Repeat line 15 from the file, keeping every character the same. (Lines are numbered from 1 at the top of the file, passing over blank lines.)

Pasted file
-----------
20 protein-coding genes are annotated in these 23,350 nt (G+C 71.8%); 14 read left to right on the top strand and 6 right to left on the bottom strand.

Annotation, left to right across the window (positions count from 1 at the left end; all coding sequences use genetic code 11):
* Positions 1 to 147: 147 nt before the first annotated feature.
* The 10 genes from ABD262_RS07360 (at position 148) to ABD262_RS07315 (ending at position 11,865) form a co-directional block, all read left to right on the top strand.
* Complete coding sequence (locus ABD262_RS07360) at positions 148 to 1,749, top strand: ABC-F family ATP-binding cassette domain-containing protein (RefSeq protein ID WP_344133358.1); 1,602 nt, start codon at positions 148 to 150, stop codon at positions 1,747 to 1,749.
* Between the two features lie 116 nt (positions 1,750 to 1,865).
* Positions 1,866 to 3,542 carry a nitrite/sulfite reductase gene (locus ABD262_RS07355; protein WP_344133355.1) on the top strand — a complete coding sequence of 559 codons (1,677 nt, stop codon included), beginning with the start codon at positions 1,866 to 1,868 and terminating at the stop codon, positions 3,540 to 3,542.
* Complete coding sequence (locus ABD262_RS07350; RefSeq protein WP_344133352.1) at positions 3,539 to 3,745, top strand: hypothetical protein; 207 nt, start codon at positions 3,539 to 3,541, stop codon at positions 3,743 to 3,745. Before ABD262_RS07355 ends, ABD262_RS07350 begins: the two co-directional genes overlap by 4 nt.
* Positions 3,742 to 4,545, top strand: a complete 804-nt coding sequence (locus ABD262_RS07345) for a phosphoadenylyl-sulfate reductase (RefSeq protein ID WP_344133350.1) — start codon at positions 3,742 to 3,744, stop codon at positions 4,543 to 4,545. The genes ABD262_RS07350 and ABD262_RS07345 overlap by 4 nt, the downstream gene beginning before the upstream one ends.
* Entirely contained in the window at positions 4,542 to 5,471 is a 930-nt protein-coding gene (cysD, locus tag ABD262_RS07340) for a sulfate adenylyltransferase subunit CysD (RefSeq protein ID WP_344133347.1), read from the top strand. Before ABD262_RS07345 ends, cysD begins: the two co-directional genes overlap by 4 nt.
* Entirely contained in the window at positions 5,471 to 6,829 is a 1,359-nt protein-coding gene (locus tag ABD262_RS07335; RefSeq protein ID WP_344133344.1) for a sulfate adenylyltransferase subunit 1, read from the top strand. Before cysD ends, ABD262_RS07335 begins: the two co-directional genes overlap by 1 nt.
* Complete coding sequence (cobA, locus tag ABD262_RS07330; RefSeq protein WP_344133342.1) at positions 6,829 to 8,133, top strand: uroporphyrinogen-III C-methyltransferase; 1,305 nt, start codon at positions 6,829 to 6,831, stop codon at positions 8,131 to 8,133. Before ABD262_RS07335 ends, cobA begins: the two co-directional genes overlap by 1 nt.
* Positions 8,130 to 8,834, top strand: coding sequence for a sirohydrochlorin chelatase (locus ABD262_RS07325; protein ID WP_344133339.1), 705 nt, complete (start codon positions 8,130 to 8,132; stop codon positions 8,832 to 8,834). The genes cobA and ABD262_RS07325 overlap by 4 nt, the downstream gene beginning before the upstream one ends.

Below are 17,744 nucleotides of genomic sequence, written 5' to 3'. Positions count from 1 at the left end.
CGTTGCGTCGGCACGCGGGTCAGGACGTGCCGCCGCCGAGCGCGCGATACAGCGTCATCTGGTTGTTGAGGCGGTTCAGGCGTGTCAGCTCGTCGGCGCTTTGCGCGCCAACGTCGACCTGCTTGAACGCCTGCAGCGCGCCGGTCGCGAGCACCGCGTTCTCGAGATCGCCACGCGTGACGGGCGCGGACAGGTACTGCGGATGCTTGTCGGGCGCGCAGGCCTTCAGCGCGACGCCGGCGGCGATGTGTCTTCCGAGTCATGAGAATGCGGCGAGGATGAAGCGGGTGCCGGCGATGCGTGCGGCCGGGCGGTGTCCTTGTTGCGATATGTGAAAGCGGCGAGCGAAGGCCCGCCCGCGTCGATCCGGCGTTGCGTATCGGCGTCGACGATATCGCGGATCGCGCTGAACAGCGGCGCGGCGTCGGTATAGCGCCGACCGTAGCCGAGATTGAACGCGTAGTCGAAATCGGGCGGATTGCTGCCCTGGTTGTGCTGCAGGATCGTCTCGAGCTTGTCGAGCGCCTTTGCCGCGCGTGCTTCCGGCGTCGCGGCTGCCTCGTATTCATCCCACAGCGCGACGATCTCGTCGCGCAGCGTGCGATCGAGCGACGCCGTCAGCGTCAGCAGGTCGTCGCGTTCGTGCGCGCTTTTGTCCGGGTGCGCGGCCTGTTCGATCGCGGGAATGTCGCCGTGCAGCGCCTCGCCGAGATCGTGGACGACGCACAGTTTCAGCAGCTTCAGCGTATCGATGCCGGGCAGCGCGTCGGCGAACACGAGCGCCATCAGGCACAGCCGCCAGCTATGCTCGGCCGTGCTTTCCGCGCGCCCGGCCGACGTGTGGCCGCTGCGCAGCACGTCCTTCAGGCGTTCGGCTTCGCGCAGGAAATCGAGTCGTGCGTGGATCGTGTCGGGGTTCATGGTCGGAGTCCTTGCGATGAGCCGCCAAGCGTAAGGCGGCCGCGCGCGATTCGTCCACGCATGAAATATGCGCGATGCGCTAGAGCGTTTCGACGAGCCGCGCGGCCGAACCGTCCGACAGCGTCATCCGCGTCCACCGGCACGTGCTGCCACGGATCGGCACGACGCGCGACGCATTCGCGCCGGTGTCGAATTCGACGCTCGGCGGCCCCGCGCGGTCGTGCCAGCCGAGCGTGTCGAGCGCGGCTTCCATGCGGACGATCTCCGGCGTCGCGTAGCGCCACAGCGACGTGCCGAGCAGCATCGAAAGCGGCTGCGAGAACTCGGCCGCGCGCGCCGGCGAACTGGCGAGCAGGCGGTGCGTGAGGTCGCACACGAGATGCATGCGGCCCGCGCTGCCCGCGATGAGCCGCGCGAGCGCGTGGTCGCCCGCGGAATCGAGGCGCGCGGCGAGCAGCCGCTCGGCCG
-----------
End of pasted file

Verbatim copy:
CGTTGCGTCGGCACGCGGGTCAGGACGTGCCGCCGCCGAGCGCGCGATACAGCGTCATCTGGTTGTTGAGGCGGTTCAGGCGTGTCAGCTCGTCGGCGCTTTGCGCGCCAACGTCGACCTGCTTGAACGCCTGCAGCGCGCCGGTCGCGAGCACCGCGTTCTCGAGATCGCCACGCGTGACGGGCGCGGACAGGTACTGCGGATGCTTGTCGGGCGCGCAGGCCTTCAGCGCGACGCCGGCGGCGATGTGTCTTCCGAGTCATGAGAATGCGGCGAGGATGAAGCGGGTGCCGGCGATGCGTGCGGCCGGGCGGTGTCCTTGTTGCGATATGTGAAAGCGGCGAGCGAAGGCCCGCCCGCGTCGATCCGGCGTTGCGTATCGGCGTCGACGATATCGCGGATCGCGCTGAACAGCGGCGCGGCGTCGGTATAGCGCCGACCGTAGCCGAGATTGAACGCGTAGTCGAAATCGGGCGGATTGCTGCCCTGGTTGTGCTGCAGGATCGTCTCGAGCTTGTCGAGCGCCTTTGCCGCGCGTGCTTCCGGCGTCGCGGCTGCCTCGTATTCATCCCACAGCGCGACGATCTCGTCGCGCAGCGTGCGATCGAGCGACGCCGTCAGCGTCAGCAGGTCGTCGCGTTCGTGCGCGCTTTTGTCCGGGTGCGCGGCCTGTTCGATCGCGGGAATGTCGCCGTGCAGCGCCTCGCCGAGATCGTGGACGACGCACAGTTTCAGCAGCTTCAGCGTATCGATGCCGGGCAGCGCGTCGGCGAACACGAGCGCCATCAGGCACAGCCGCCAGCTATGCTCGGCCGTGCTTTCCGCGCGCCCGGCCGACGTGTGGCCGCTGCGCAGCACGTCCTTCAGGCGTTCGGCTTCGCGCAGGAAATCGAGTCGTGCGTGGATCGTGTCGGGGTTCATGGTCGGAGTCCTTGCGATGAGCCGCCAAGCGTAAGGCGGCCGCGCGCGATTCGTCCACGCATGAAATATGCGCGATGCGCTAGAGCGTTTCGACGAGCCGCGCGGCCGAACCGTCCGACAGCGTCATCCGCGTCCACCGGCACGTGCTGCCACGGATCGGCACGACGCGCGACGCATTCGCGCCGGTGTCGAATTCGACGCTCGGCGGCCCCGCGCGGTCGTGCCAGCCGAGCGTGTCGAGCGCGGCTTCCATGCGGACGATCTCCGGCGTCGCGTAGCGCCACAGCGACGTGCCGAGCAGCATCGAAAGCGGCTGCGAGAACTCGGCCGCGCGCGCCGGCGAACTGGCGAGCAGGCGGTGCGTGAGGTCGCACACGAGATGCATGCGGCCCGCGCTGCCCGCGATGAGCCGCGCGAGCGCGTGGTCGCCCGCGGAATCGAGGCGCGCGGCGAGCAGCCGCTCGGCCG